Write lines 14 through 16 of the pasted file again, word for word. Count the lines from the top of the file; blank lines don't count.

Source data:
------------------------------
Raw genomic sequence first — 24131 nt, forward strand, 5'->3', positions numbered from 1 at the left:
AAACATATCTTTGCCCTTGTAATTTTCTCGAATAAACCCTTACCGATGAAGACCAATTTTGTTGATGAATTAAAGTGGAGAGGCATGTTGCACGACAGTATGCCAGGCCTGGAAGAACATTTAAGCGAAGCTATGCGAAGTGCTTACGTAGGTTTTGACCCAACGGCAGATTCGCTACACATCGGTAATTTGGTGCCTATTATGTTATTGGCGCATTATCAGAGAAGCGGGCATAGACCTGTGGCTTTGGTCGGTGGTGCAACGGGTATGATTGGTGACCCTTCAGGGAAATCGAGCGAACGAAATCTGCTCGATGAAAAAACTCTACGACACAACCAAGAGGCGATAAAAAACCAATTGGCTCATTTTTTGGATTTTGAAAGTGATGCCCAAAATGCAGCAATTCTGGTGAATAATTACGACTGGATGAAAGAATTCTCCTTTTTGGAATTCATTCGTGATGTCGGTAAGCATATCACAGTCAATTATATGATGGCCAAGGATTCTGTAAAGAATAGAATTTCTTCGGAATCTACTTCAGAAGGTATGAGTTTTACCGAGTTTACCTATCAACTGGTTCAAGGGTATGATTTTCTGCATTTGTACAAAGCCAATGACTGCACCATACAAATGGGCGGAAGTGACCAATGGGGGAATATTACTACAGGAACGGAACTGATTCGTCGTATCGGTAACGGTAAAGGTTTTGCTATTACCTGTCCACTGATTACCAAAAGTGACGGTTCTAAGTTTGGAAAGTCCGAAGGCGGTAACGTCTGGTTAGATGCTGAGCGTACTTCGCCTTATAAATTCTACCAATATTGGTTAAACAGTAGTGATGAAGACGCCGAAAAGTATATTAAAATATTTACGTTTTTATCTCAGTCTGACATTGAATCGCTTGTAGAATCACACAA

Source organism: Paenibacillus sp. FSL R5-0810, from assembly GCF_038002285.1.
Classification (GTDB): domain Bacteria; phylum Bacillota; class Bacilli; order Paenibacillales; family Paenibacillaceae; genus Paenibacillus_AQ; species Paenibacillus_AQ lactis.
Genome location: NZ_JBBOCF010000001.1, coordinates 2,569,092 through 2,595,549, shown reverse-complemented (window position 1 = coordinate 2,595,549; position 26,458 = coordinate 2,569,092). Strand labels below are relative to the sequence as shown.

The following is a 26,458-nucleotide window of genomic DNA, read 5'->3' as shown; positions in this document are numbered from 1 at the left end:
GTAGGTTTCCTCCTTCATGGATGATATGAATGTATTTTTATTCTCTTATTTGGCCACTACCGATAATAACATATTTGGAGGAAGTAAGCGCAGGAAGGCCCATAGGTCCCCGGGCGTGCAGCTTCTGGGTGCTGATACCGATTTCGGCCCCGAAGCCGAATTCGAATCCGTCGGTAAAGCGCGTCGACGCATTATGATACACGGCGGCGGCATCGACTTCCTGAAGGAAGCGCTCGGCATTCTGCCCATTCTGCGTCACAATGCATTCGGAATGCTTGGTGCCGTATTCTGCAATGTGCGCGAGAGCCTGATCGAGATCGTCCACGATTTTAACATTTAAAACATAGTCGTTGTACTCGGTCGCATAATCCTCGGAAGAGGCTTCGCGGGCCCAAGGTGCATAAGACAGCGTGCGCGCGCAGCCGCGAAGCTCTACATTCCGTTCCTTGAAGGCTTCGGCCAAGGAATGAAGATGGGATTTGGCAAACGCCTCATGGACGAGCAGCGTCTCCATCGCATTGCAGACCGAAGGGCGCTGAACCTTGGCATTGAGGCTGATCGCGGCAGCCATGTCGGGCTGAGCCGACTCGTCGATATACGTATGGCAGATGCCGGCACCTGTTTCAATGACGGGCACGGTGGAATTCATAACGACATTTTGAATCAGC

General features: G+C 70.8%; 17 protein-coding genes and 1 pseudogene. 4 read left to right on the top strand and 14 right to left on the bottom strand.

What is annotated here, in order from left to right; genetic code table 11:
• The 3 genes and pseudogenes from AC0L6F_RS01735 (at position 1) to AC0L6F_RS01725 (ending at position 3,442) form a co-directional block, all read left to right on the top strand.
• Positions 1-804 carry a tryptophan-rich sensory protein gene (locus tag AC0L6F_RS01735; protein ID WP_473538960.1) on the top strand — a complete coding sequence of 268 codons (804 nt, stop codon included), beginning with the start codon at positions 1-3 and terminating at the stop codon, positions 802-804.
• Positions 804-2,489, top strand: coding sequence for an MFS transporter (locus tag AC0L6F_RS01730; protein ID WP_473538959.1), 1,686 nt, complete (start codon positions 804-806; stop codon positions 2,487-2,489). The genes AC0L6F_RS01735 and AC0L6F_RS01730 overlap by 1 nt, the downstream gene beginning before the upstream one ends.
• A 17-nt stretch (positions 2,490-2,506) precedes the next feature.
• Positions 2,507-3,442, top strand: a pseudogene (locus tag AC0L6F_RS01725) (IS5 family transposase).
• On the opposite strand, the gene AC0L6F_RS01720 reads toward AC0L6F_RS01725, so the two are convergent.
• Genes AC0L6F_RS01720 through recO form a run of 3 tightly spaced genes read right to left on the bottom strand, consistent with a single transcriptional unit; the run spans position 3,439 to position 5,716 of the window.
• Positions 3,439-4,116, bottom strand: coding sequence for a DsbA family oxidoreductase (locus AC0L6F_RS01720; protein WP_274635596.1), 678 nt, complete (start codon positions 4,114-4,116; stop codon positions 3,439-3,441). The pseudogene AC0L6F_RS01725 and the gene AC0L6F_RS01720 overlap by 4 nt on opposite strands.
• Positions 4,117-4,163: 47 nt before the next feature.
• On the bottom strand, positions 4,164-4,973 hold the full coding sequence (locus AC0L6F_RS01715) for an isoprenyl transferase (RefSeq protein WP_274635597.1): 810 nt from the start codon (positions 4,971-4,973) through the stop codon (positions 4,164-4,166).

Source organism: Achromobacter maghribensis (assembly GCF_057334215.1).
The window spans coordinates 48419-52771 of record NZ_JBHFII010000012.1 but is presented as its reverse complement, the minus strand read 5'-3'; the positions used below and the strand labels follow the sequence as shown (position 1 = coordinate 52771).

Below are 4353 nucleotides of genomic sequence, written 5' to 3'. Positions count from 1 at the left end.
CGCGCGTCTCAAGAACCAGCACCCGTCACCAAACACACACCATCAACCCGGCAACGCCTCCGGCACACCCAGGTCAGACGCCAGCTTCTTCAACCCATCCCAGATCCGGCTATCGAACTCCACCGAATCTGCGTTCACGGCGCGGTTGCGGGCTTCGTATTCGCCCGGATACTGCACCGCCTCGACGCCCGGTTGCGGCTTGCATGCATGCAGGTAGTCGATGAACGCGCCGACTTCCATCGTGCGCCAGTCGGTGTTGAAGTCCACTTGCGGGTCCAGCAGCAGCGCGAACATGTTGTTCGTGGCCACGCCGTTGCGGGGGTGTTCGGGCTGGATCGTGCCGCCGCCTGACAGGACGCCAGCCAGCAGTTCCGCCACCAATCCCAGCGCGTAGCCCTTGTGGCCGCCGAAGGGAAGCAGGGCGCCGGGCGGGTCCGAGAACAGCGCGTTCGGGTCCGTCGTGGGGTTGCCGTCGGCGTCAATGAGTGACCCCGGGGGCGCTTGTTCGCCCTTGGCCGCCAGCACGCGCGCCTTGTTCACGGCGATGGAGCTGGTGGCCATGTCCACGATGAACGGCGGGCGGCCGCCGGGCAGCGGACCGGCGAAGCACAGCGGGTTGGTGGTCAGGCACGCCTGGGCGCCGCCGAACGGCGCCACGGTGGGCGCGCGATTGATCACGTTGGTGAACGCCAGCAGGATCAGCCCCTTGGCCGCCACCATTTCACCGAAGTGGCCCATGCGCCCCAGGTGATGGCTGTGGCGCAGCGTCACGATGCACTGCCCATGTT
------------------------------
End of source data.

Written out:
• Positions 2,507-3,442, top strand: a pseudogene (locus tag AC0L6F_RS01725) (IS5 family transposase).
• On the opposite strand, the gene AC0L6F_RS01720 reads toward AC0L6F_RS01725, so the two are convergent.
• Genes AC0L6F_RS01720 through recO form a run of 3 tightly spaced genes read right to left on the bottom strand, consistent with a single transcriptional unit; the run spans position 3,439 to position 5,716 of the window.